How to delegate access in Hyper-V

In some medium/large organizations, it is common practice to have different access levels for systems, such as administrator, help desk, support and auditor. When implementing virtual machine using Hyper-V Servers, it is also important to reflect these access levels as well.

Since Hyper-V 2012 makes this task easier when you need to specify particular users or groups to be Hyper-V Administrators, but you also might face scenarios where different levels are required. During the task, to add advanced permissions to a user, you will need to use groups (and recommended). You can create and use local groups or Active Directory groups.

NOTE: Make sure you have created them before you start.

How to do it

The following steps show how to delegate control for a user by using the local Hyper-V Administrators group and by using Authorization Manager (AzMan) for advanced delegations:

1. To add users or groups as members of the local Hyper-V Administrators, open the Start menu and type computer. From Search Results, click on Computer Management.

2. In the Computer Management console, expand System Tools > Local Users and Groups and click on Groups.

3. In the group list, double-click on the Hyper-V Administrators group, as shown in the following screenshot:

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4. In the Hyper-V Administrators Properties window, click on Add, type the groups or users you want to add into the group, and click on OK twice.

5. To add advanced permissions for a group in Hyper-V, open the Start menu and type AzMan.msc to open the Authorization Manager console.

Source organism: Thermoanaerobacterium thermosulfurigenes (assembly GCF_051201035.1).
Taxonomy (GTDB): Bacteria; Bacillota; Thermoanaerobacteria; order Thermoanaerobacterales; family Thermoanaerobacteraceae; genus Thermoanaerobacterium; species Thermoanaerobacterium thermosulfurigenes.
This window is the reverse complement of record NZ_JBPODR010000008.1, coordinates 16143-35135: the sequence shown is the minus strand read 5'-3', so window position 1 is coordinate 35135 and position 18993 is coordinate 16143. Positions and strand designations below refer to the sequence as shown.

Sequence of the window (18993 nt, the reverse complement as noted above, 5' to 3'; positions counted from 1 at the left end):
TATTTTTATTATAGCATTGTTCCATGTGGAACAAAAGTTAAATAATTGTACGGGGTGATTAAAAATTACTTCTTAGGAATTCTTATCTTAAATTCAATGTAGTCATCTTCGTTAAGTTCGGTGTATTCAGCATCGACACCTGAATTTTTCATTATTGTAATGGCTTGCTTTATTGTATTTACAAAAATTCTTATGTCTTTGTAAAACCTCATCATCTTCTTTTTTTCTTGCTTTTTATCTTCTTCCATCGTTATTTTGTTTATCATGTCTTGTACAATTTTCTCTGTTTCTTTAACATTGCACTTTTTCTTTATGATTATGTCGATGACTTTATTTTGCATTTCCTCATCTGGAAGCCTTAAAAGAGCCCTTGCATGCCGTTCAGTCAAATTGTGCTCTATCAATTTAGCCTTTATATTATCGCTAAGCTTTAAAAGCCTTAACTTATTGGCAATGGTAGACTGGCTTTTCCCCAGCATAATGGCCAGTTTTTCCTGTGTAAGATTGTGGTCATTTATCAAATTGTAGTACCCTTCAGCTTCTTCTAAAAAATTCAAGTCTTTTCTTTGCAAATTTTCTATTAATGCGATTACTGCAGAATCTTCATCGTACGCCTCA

6. In the Authorization Manager console, right-click on Authorization Manager and select Open Authorization Store.

7. In the Open Authorization Store option, under Store Name, type the path C:ProgramDataMicrosoftWindowsHyper-VInitialStore.xml and click on OK.

8. Under the Authorization Manager console, expand Hyper-V services > Definitions, right-click on Role Definitions, and select New Role Definition.

9. In the New Role Definition window, specify the name of the role you want to use.

10. Then, under Description, specify the role description and click on OK. Role Definitions will be listed as shown in the following screenshot:

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11. In the Authorization Manager console, right-click on Task Definitions and select New Task Definition.

12. In the New Task Definition window, under Name, specify the task name.

13. Then, under Description, add a description for your task and click on OK. The tasks will be listed in the right-hand pane, as shown in the following screenshot:

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14. To add a definition into a task, click on Task Definition and double-click on a task.

15. Click on the Definition tab and select Add.

16. In the Add Definition window, select the Operations tab.

17. Select the operations you want from the list, as shown in the following screenshot, and click on OK:

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18. To add a Task Definition into a Role Definition, click on Role Definitions and select the role you want to change.

19. In the Role Definition properties, click on the Definition tab.